Cupping Therapy: What You Should Know

You may remember cupping therapy from the 2016 Summer Olympics, when decorated swimmer Michael Phelps and many of his fellow athletes appeared with the signature red circles on their skin. Cupping is an ancient Chinese treatment that is starting to gain popularity in the United States. It can be thought of as a sort of reverse massage, in which the muscle tissues are pulled up rather than pushed down. Here is what you should know.


Cupping Therapy: What you Should Know

What Is Cupping?

A gentle vacuum is created within a small cup. Traditionally, this was done by lighting flammable material such as herbs or paper inside the cup, waiting for the flames to go out, and then pressing the cup onto the skin. The vacuum was created as the cup cooled. Today, it is more common to use a vacuum pump. Either way, the vacuum gently pulls the skin and top layer of muscle tissue upwards. The effects can last for several days.

Cupping Uses

Cupping has been performed for at least 3000 years. It was originally used as a remedy for tuberculosis and other respiratory ailments, and is sometimes used as a complementary therapy for a variety of illnesses today.

In Western medicine, though, cupping is most often used either alone or in combination with massage and/or acupuncture to soothe pain, promote deep relaxation, and stimulate the body’s natural healing responses. It is generally considered safe, though pregnant women and those with underlying medical conditions should seek their doctor’s approval before starting treatment.

Side Effects

Although cupping is not painful when done properly, it does leave marks on the body. The combination of heat and suction creates a distinctive pattern of circles on the skin. These can be mildly uncomfortable, but most people report that the discomfort is transient, and is far outweighed by the benefits. The circles typically fade within a couple of days.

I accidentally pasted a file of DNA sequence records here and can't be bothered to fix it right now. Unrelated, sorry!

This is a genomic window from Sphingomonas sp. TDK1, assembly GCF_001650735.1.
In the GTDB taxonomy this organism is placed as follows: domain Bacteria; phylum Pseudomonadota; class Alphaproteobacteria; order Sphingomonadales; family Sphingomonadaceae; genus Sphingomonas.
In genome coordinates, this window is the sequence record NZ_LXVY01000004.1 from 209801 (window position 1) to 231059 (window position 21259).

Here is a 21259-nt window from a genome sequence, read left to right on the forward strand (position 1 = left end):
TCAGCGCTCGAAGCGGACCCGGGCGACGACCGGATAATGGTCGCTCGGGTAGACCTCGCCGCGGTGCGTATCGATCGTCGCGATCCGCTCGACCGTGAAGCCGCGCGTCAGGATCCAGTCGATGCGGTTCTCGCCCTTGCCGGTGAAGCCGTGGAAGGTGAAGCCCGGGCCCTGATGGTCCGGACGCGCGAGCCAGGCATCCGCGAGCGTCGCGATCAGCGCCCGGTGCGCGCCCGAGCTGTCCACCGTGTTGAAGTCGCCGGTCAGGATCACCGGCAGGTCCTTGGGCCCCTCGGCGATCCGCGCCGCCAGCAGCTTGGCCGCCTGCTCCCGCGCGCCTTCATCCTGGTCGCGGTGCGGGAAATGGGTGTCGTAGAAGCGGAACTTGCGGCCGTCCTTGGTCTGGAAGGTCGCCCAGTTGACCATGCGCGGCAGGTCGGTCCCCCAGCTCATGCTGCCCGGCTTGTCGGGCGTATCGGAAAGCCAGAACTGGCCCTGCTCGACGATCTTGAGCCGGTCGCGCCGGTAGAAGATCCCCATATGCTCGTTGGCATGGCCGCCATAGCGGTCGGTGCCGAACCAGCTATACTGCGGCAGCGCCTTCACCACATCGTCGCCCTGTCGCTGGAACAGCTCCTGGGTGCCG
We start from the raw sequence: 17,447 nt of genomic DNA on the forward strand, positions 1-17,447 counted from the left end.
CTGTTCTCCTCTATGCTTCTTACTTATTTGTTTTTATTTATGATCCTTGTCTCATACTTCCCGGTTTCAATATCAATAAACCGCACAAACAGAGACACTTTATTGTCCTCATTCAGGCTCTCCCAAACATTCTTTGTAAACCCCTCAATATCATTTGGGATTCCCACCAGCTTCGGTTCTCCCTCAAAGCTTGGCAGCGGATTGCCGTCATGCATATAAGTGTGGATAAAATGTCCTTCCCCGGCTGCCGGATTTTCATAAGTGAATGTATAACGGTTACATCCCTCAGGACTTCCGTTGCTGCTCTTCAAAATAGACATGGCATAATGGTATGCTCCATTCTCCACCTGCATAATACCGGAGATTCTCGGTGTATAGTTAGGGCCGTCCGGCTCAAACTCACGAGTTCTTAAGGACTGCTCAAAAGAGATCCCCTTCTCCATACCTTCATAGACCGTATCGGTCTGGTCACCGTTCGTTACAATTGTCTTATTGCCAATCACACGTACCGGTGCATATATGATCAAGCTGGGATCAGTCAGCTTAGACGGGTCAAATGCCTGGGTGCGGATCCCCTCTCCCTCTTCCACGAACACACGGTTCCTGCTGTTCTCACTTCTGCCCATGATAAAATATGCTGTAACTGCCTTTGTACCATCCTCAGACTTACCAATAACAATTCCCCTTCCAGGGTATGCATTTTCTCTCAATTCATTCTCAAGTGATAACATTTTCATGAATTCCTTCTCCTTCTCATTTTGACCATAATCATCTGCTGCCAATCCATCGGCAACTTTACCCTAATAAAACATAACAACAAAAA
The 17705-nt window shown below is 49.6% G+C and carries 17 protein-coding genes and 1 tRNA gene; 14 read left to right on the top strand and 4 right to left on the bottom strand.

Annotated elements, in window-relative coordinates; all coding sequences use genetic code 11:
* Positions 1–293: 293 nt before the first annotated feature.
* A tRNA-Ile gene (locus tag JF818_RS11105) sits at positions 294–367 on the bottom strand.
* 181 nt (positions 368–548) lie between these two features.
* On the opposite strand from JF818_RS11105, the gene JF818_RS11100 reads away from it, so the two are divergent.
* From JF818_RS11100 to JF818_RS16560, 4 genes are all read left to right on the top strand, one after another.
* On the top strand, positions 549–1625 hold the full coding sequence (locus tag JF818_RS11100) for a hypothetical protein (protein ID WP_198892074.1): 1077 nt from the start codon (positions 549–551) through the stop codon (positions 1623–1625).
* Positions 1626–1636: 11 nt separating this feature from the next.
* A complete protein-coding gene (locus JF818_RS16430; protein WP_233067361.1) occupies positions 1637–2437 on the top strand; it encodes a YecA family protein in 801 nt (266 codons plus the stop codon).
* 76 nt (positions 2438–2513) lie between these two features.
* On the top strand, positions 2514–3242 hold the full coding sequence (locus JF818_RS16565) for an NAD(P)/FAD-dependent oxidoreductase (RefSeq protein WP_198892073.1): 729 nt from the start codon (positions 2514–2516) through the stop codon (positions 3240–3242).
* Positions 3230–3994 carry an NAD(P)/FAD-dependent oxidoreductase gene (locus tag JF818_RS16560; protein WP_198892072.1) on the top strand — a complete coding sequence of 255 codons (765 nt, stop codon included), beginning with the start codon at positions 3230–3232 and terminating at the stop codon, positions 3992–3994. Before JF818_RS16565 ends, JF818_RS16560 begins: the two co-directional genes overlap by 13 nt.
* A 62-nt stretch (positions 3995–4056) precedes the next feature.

Bruising, which is a common side effect of cupping, has occasionally been mistaken for signs of abuse.Be sure to explain to your doctor and other mandatory reporters that you (or your child) received cupping therapy that was performed by someone with proper training and experience.

Should I Try Cupping?

Although it is generally considered a safe and effective way to soothe pain and stimulate the body’s healing processes, cupping is not right for everyone. Those with underlying medical conditions, should check with their doctor. Cupping is generally considered safe during pregnancy, though we will avoid certain locations. In addition, your acupuncturist will perform a detailed evaluation and create a customized treatment plan to meet your needs. Cupping may be recommended, depending on your unique health profile, but it is always up to you whether to try it.

Located in Pacific Palisades, with satellite clinics in Santa Monica, Sherman Oaks, and Beverly Hills, Thumos Health Center offers patients exceptional personalized care. If you are ready to take the first steps toward a more integrative approach to your health care, we invite you to phone 310-428-1215 to schedule an appointment at any of our Los Angeles locations. Our highly knowledgeable and friendly staff will be happy to answer any questions or concerns you might have.

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